W3C home > Mailing lists > Public > public-rww@w3.org > October 2012

Re: browserver

From: Melvin Carvalho <melvincarvalho@gmail.com>
Date: Wed, 10 Oct 2012 13:31:43 +0200
Message-ID: <CAKaEYhLQpXTYK6v0zy51uxeUh7g1oOuQ4dSL2KOYnamvYLgL_Q@mail.gmail.com>
To: public-rww <public-rww@w3.org>
On 10 August 2012 19:03, Melvin Carvalho <melvincarvalho@gmail.com> wrote:

> http://browserver.org/
> browserver(Hey all! I'm currently getting Hacker News'ed, so if this
> doesn't work for you the first time, please refresh and try again.)
> Hello! I've got some good news for you: your web browser has just been
> upgraded to a web *server*. It's responding to HTTP requests on the
> Internet as you read this.
> True story. You can try it yourself here:
> [ see your own link ]
> Here's what just happened:
>    1. You used curl to request a resource from [ see your own link ]
>    2. A browserver server <https://github.com/jed/browserver-node>received your request, and figured out that you wanted to talk to client
>    *q6zh45q6k6kfn7b9*, which is actually your browser.
>    3. The server then used an already-established websocket-like
>    connection (thanks to engine.io<https://github.com/learnboost/engine.io>)
>    to forward the request.
>    4. The browserver client <https://github.com/jed/browserver-client> in
>    this page responded, getting any necessary input from the browser (or from
>    you). The server then forwarded this response back to you.
> In other words, the open-source browserver server and client worked
> together to give your browser a real address on the Internet.
> So?
> Well, this means that you don't need to roll your own custom code to
> connect the various pieces of your web architecture to your end clients.
> Instead, you can move the complexity of your app to the edges by making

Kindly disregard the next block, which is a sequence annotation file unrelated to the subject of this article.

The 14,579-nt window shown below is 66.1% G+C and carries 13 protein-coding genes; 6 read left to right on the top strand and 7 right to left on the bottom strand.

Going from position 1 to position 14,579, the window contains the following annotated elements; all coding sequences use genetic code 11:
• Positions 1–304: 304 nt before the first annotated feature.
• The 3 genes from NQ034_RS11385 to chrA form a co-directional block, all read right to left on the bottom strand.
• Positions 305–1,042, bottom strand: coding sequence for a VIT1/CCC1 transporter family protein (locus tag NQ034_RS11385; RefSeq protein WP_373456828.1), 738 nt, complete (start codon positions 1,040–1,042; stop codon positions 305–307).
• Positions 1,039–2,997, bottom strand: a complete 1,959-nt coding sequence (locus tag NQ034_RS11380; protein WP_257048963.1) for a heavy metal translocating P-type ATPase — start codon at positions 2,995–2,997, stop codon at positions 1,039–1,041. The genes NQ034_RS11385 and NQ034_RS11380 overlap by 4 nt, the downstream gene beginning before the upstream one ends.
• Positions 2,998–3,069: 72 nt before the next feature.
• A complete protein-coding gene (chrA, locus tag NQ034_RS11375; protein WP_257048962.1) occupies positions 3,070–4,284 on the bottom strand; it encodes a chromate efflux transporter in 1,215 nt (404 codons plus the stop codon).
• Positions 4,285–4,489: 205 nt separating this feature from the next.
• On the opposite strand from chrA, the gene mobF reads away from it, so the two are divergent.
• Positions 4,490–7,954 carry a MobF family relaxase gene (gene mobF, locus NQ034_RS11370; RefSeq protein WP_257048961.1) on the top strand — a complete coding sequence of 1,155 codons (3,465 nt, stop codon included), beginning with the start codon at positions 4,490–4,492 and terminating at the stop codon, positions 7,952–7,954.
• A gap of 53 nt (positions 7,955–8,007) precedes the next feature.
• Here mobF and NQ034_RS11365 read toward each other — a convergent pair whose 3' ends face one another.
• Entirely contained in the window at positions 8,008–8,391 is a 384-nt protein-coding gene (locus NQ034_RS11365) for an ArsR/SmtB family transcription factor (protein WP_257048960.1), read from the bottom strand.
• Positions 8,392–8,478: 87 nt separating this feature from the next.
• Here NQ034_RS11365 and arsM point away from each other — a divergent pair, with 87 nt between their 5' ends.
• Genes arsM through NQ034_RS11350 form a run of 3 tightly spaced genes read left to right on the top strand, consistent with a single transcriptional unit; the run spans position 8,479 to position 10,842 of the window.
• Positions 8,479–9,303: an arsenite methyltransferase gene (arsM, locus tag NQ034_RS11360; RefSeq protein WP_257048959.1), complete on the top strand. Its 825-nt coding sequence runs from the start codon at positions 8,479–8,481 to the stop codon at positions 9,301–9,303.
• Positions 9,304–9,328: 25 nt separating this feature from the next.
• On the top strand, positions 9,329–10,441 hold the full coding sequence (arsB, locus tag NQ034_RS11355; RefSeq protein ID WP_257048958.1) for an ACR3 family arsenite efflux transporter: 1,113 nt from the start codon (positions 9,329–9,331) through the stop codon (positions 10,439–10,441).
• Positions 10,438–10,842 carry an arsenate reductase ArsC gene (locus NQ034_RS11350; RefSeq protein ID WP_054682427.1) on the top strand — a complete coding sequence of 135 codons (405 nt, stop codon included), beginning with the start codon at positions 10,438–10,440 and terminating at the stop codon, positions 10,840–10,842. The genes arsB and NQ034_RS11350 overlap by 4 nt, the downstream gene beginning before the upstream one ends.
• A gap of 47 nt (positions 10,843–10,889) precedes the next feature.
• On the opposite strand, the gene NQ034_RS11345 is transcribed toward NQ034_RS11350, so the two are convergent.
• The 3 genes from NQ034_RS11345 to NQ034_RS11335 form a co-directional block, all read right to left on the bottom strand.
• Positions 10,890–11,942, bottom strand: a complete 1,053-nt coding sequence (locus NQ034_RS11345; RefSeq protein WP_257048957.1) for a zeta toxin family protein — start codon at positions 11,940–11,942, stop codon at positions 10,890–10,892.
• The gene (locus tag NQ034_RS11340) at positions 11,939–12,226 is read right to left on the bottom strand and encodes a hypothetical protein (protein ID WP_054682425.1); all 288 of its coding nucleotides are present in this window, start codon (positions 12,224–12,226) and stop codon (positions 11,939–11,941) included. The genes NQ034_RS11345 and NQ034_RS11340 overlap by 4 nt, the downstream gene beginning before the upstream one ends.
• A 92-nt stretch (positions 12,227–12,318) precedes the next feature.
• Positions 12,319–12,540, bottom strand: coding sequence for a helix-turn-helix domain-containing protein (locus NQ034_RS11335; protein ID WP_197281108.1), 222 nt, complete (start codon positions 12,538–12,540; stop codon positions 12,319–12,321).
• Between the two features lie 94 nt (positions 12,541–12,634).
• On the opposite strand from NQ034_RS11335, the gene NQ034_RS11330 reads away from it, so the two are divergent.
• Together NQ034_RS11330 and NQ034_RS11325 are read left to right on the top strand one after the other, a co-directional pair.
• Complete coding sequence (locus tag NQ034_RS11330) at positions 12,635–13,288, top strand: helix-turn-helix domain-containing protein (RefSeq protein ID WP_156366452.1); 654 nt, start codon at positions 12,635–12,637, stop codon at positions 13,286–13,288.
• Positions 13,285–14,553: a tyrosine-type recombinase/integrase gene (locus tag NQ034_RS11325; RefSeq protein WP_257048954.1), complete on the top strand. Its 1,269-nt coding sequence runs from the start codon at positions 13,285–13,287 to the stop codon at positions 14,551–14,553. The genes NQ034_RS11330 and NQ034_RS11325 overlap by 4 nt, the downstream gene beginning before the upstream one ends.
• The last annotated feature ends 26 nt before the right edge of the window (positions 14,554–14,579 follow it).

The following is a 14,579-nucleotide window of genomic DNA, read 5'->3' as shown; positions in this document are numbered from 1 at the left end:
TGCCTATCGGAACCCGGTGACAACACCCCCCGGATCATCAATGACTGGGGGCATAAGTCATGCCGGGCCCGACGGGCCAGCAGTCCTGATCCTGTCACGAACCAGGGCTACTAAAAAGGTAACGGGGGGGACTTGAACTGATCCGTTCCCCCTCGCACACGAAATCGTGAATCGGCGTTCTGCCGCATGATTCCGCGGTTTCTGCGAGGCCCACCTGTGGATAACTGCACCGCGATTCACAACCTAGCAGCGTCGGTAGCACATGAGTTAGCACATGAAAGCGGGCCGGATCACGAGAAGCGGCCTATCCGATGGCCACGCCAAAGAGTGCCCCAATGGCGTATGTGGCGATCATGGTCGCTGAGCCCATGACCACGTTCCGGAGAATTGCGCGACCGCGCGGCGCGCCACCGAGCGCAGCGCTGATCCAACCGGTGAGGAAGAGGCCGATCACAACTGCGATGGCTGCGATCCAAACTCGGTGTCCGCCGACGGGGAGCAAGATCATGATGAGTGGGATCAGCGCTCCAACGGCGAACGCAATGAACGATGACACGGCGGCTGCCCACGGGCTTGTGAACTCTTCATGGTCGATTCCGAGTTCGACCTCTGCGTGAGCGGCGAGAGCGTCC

> your end clients first-class HTTP servers, and then use your existing
> HTTP-related infrastructure to communicate with them.
> For example, you could:
>    - Subscribe them directly to any webhook-capable API, such as Amazon
>    SNS.
>    - Send notifications to other decoupled web services whenever a client
>    connects/disconnects.
>    - Simplify development by using the same familiar node.js HTTP API on
>    both the client and server.
> To learn more about how browserver works, head on over to GitHub and check
> out the browserver server <https://github.com/jed/browserver-node> and browserver
> client <https://github.com/jed/browserver-client>.

Some interesting new features in chrome may allow the browser to act more
like a server.

socket.create("tcp", {}, function(_socketInfo) {
      socketInfo = _socketInfo;
      socket.listen(socketInfo.socketId, "", 8080, 20,
function(result) {
        console.log("LISTENING:", result);
        socket.accept(socketInfo.socketId, onAccept);


With such functionality, it is maybe possible to imagine a read write web
that operates from browser to browser, rather than going through a third

> browserver was brought to you by Jed Schmidt <https://github.com/jed>.
Received on Wednesday, 10 October 2012 11:32:11 UTC

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